Almost everyone working in corporate India would have seen at least once in their tenure. Most CSR activities or corporate wellness activities, seem to incorporate at least one blood donation camp. Blood donation is relatively new concept. Ancient texts have shown instances of blood transfusion in Egypt and Greece. Even ancient Indian texts talk about it.
The first blood bank in modern India was set up in 1942. This was essentially to support the war efforts at that time. Most donors were government employees or people sympathetic to the British cause in the war. Post War the camps shut down and the number of donors came down.
Years later the blood banks and setting up these channels, were set up by the efforts of Leela Moolgaonkar in Bombay (Now Mumbai) and Dr J G Jolly in Chandigarh. Dr JG Jolly is considered the father of the blood transfusion movement. He initiated the setting up of blood banks and declaring 1st October as voluntary blood donation day.
1980’s saw the setting up proper guidelines for blood donation considering the HIV epidemic. Today the Ministry of health and family welfare stipulates the following guidelines for volunteers who want to donate blood.
There are several parameters that determine the eligibility of an individual to donate blood. Guidelines laid down by the Ministry of Health, Government of India have to be followed by blood banks and organizations conducting blood donation camps.
- Overall health- The donor must be fit and healthy, and should not be suffering from transmittable diseases.
- Age and weight- The donor must be 18–60 years old and should weigh a minimum of 50 kg.
- Pulse rate- Between 50 and 100 without irregularities.
- Hemoglobin level- A minimum of 12.5 g/dL.
- Blood pressure- Diastolic: 50–100 mm Hg, Systolic: 100–180 mm Hg.
- Body temperature- Should be normal, with an oral temperature not exceeding 37.5 °C.
- The time period between successive blood donations should be more than 3 months.
But of late the lack of coordination and communication in our healthcare system became apparent when NACO(National Aids Control Organization) released data on the usage of the precious blood donated by Indian volunteers. In response to an RTI NACO revealed that almost 2.8 Million units of Blood and Blood components that would amount to almost 6 Lakh Liters of blood are wasted every year. More on this story is at this link.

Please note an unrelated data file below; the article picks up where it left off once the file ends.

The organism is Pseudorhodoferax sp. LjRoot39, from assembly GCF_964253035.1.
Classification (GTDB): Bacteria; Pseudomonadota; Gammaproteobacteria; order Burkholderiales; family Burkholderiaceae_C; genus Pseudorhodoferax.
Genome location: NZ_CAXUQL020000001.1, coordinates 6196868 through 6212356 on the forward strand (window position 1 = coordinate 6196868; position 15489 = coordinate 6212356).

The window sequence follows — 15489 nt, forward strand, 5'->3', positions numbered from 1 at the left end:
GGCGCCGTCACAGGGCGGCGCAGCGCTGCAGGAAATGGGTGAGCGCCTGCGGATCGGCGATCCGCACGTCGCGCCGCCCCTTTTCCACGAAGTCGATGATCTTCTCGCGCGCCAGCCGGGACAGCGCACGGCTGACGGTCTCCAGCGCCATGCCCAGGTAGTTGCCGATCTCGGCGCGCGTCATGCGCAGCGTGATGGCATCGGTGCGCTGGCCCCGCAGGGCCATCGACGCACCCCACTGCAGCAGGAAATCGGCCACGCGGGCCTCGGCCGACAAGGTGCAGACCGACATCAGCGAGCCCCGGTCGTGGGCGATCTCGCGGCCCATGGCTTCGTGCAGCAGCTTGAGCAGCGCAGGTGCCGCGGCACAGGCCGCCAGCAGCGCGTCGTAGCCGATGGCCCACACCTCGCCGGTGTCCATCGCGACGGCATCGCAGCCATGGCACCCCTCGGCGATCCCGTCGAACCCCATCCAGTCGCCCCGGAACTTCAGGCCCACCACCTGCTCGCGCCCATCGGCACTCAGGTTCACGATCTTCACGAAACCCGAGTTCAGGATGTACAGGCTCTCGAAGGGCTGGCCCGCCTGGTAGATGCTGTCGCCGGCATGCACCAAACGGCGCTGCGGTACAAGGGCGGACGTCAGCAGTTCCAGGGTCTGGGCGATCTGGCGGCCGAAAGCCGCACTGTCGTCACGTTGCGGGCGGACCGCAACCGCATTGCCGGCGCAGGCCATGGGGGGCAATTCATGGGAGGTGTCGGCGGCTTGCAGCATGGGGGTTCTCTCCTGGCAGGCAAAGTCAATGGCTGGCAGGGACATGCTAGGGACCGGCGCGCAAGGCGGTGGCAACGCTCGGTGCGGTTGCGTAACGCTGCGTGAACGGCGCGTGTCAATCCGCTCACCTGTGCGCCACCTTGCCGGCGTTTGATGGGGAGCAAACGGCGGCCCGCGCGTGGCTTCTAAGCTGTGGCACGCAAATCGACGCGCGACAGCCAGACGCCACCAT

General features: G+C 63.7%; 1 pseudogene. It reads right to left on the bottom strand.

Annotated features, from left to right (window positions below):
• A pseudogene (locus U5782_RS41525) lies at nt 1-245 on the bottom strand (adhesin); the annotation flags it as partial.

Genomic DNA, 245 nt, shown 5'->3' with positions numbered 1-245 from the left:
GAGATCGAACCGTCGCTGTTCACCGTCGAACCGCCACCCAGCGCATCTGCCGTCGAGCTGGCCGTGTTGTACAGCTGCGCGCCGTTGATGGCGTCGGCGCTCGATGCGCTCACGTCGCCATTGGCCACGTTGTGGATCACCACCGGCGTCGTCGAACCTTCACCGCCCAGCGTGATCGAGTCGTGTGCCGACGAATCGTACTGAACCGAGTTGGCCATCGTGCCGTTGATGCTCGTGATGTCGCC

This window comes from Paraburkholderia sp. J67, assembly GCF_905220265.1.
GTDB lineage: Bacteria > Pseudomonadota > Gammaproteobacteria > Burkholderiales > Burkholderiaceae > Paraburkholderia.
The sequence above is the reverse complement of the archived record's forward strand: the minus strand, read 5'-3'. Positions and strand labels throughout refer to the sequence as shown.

Well why is this happening when India faces a shortage of almost 3 million units of blood yearly ? This shortage leads to poor numbers for maternal and infant mortality that affects our health rankings as those published by Lancet recently. Also this affects deaths due to road accidents.
Well experts feel lack of planning and communication while setting up blood donation camps are the biggest culprits. As good will measure, many social and local political figures set up blood donation camps and end up collecting as much as 3000 units of blood per camp. There are not enough doctors and health workers to screen the blood and take the medical history of the donors. Also storage facilities in rural areas are a problem. This leads to the wastage.
What is the solution
- Coordination with blood banks and hospitals is the key
- Donate blood at govt authorized blood banks only
- This ensures that proper medical history is taken at the time of blood donation and also screening of the blood is done
- These banks have proper storage that ensures that the blood is not wasted
- Finally one can donate blood every 3 months, so we probably need to schedule these drives along with hospitals and banks taking into account analytics from previous drives and the expected demand for blood across various months
- If you are planning to hold a camp do co-ordinate and take support from local hospitals and blood banks.
here is a list of the authorized blood banks across India. Do share your experiences, comments and suggestions with blood donation in the past.